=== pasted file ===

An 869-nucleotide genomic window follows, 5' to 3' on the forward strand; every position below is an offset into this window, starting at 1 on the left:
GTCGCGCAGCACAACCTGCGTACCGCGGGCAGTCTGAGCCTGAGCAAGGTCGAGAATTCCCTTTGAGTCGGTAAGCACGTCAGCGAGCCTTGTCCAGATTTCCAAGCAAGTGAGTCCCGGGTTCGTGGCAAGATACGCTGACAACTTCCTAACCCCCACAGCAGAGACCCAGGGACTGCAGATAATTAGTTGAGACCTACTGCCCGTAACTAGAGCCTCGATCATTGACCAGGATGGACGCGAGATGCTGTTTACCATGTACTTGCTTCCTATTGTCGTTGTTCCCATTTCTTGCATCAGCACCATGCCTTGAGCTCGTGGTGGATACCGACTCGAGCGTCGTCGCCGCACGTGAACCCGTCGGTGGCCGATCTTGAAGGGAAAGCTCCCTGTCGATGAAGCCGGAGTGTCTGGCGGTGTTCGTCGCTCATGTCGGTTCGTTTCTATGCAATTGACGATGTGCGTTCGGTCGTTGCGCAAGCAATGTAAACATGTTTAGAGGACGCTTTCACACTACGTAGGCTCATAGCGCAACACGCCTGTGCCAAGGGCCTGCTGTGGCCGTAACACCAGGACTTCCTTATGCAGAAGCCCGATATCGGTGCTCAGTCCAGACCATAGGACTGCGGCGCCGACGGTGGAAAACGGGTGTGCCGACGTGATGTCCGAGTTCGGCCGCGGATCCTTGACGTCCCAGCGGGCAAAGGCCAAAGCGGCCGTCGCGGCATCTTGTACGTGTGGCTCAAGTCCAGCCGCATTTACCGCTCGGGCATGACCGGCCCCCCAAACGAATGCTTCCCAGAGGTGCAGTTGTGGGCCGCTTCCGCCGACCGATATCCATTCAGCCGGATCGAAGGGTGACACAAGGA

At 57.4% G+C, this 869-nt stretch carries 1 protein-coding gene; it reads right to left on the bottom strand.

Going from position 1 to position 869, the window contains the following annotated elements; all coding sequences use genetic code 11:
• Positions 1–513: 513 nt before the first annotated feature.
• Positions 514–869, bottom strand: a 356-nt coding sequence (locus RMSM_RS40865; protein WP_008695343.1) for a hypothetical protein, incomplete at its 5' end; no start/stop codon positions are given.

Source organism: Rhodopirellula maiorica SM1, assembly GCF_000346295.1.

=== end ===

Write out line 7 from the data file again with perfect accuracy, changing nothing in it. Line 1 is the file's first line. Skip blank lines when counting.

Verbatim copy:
Source organism: Rhodopirellula maiorica SM1, assembly GCF_000346295.1.